Ginger is grown as a root and it’s a common ingredient in Asian and Indian cuisine. However, ginger has been used for its medicinal properties for centuries among many cultures.
Ginger is among the healthiest spices on the planet. It is loaded with nutrients and bioactive compounds that have powerful benefits for your body and brain.
Ginger (Zingiber officinale) is surprisingly the most widely used dietary condiment in the world today. It’s actually part of the Zingiberaceae plant family that includes turmeric and cardamom.
Ginger is a plant with leafy stems and yellowish green flowers. The ginger spice comes from the roots of the plant. The root or underground stem (rhizome) of the ginger plant can be consumed fresh, powdered, dried as a spice, in oil form or as juice.
Ginger is a native to warmer parts of Asia, such as China, Japan, and India, but now is grown in parts of South American and Africa. It is also now grown in the Middle East to use as medicine and with food. The top commercial producers of ginger now include Jamaica, India, Fiji, Indonesia and Australia.
Possible Health Benefits of Ginger
Consuming fruits and vegetables of all kinds has long been associated with a reduced risk of many lifestyle-related health conditions.
Many studies have suggested that increasing consumption of plant foods like ginger decreases the risk of obesity, diabetes, heart disease and overall mortality while promoting a healthy complexion and hair, increased energy and overall lower weight.
Here is a list of some of the amazing benefits of ginger that you may not be aware of. Although some of these are still being debated, you could do your own research if you want to use ginger for medicinal purposes.
1. Digestive Issues
The phenolic compounds in ginger are known to help relieve gastrointestinal irritation, stimulate saliva and bile production and suppress gastric contractions and movement of food and fluids through the GI (gastrointestinal) tract.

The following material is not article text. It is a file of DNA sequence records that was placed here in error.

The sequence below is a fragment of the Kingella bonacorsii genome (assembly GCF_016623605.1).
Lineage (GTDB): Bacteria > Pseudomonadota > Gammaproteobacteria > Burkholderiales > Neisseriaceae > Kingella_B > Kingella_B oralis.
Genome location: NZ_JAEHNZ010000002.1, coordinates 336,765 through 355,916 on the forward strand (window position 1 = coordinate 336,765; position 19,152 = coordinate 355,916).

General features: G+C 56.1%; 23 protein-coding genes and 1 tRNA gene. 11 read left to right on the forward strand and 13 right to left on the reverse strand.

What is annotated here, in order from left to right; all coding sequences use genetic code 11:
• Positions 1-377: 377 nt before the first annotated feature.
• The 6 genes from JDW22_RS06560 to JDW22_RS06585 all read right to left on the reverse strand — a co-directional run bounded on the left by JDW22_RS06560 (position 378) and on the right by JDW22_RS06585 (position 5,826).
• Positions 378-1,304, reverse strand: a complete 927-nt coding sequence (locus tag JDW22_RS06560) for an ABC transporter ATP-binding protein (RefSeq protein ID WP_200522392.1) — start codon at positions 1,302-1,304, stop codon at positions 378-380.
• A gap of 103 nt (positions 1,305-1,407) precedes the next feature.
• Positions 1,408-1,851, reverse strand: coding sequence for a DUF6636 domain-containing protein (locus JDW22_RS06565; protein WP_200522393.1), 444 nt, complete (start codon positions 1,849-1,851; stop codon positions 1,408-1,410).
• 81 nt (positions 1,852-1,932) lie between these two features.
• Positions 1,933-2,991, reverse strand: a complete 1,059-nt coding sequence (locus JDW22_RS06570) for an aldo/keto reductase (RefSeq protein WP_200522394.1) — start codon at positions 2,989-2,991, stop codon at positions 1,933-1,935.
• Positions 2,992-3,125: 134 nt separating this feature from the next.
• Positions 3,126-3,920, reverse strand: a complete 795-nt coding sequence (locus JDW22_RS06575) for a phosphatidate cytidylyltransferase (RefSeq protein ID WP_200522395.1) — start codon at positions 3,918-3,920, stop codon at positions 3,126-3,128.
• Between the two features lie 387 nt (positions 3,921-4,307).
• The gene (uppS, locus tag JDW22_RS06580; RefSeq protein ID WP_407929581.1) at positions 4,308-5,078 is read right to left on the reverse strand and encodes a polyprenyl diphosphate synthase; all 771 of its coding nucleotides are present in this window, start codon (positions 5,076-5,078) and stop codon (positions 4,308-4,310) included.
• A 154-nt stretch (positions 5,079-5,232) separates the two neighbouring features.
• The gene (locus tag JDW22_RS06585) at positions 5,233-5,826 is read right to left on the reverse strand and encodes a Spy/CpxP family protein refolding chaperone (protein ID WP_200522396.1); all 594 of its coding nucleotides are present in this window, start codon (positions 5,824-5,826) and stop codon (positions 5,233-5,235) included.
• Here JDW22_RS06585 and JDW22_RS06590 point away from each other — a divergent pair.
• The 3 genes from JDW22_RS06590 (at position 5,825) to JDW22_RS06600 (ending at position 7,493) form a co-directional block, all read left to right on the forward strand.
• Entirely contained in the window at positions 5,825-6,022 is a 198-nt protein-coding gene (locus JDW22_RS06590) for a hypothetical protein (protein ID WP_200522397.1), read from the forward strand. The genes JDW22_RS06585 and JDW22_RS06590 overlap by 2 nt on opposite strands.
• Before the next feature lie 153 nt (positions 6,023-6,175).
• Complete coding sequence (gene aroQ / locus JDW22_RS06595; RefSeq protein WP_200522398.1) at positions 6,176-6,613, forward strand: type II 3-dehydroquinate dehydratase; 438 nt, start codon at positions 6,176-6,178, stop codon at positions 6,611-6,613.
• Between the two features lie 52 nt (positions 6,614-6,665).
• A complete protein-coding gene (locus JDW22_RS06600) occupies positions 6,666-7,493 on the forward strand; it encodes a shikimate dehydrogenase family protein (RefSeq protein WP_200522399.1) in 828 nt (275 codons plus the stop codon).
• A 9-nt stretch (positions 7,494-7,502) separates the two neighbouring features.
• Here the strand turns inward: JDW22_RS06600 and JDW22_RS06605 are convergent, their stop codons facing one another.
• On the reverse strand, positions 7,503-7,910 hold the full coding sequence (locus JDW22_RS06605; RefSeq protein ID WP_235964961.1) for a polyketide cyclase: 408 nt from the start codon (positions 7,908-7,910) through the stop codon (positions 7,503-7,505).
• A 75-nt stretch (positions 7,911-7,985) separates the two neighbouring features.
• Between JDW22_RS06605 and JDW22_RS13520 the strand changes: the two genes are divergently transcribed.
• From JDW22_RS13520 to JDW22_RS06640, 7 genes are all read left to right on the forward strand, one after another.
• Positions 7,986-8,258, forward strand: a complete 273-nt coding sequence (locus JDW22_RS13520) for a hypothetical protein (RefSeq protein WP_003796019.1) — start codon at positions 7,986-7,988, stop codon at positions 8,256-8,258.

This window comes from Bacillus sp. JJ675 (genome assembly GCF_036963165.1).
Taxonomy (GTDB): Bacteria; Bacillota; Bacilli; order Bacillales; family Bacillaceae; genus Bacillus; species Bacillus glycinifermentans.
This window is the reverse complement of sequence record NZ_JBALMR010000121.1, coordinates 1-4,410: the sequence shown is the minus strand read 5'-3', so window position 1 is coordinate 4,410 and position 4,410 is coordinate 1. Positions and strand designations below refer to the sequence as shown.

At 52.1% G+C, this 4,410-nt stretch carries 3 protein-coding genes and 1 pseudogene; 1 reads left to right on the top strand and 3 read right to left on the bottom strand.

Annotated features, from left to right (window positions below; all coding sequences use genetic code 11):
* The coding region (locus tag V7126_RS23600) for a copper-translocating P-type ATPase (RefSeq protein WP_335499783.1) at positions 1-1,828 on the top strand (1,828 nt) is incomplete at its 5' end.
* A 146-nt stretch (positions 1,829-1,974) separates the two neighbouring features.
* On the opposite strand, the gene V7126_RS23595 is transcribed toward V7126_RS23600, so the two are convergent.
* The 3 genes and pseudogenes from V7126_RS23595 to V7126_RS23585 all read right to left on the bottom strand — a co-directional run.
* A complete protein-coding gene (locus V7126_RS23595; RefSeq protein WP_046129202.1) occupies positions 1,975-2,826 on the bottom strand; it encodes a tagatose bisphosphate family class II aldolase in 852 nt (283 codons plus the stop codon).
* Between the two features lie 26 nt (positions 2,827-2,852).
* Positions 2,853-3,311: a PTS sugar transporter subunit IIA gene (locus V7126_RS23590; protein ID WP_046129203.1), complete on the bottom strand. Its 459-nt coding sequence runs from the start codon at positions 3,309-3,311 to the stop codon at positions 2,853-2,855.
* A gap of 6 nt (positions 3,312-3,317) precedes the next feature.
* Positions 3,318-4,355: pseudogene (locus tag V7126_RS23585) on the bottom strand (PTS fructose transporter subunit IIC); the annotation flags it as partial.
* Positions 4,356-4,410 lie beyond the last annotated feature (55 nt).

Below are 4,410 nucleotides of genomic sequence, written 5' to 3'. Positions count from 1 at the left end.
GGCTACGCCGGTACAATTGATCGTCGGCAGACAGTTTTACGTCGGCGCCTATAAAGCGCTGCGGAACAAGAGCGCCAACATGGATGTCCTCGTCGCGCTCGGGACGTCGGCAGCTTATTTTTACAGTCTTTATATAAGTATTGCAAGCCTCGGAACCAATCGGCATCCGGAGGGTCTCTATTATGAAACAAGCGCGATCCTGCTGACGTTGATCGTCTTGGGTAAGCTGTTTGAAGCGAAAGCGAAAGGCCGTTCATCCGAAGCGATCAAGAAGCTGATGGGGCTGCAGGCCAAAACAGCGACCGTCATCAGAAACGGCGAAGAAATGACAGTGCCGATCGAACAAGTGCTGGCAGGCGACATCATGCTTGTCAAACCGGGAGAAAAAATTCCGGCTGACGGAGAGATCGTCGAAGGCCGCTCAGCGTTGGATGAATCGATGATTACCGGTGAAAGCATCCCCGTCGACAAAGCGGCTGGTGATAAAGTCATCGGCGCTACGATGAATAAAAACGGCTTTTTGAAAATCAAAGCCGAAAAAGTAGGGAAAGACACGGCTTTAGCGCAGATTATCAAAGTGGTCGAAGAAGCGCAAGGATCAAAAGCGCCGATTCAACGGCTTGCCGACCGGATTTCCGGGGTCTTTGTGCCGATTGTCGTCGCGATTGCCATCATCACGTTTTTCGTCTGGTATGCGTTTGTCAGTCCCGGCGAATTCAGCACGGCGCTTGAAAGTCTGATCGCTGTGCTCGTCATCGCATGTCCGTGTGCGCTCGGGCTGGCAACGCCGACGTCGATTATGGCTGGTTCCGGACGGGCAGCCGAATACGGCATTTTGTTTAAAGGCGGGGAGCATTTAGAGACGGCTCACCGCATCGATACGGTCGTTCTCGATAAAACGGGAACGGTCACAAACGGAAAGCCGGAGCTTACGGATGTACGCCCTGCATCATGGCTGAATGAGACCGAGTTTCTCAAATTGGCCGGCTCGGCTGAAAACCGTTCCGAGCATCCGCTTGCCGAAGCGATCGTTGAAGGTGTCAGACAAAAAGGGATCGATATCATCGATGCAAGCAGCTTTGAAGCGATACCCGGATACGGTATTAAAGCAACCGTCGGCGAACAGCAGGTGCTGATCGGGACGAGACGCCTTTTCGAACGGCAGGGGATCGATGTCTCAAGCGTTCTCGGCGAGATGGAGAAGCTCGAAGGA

Chewing raw ginger or drinking ginger tea is a common home remedy for nausea.
Pregnant women experiencing morning sickness can safely use ginger to relieve nausea and vomiting, often in the form of ginger lozenges or candies.
During cold weather, drinking ginger tea is good way to keep warm. It is diaphoretic, which means that it promotes sweating, working to warm the body from within. As such, in the wake of a cold, ginger tea is particularly useful.
3. Pain Reduction
A study involving 74 volunteers carried out at the University of Georgia found that daily ginger supplementation reduced exercise-induced muscle pain by 25%.
Ginger has also been found to reduce the symptoms of dysmenorrhea (severe pain during a menstrual cycle). In one study, 83% of women taking ginger capsules reported improvements in pain symptoms compared to 47% of those on placebo.
Ginger has been used for centuries to reduce inflammation and treat inflammatory conditions.
A study published in Cancer Prevention Research journal found that a ginger root supplement administered to volunteer participants reduced inflammation markers in the colon within a month. Researchers on the study explained that by decreasing inflammation, the risk of colon cancer is also likely to decrease. Ginger has also shown promise in clinical trials for treating inflammation associated with osteoarthritis.
5. Lower Blood Sugars
Ginger may drastically lower blood sugars and improve heart disease risk factors.
This area of research is relatively new, but ginger may have powerful anti-diabetic properties.
In a recent 2015 study of 41 participants with type 2 diabetes, 2 grams of ginger powder per day lowered fasting blood sugar by 12%.
It also dramatically improved HbA1c (a marker for long-term blood sugar levels), leading to a 10% reduction over a period of 12 weeks.
6. Ginger May Lower Cholesterol Levels
There is some evidence, in both animals and humans, that ginger can lead to significant reductions in LDL cholesterol and blood triglyceride levels.
High levels of LDL lipoproteins (the “bad” cholesterol) are linked to an increased risk of heart disease.
The foods you eat can have a strong influence on LDL levels.
In a 45-day study of 85 individuals with high cholesterol, 3 grams of ginger powder caused significant reductions in most cholesterol markers.
This is supported by a study in hypothyroid rats, where ginger extract lowered LDL cholesterol to a similar extent as the cholesterol-lowering drug atorvastatin.
Both studies also showed reductions in total cholesterol and blood triglycerides.
7. Cancer Prevention
Ginger contains a substance called 6-gingerol, which may have protective effects against cancer.
Cancer is a very serious disease that is characterized by uncontrolled growth of abnormal cells.
Ginger extract has been studied as an alternative treatment for several forms of cancer.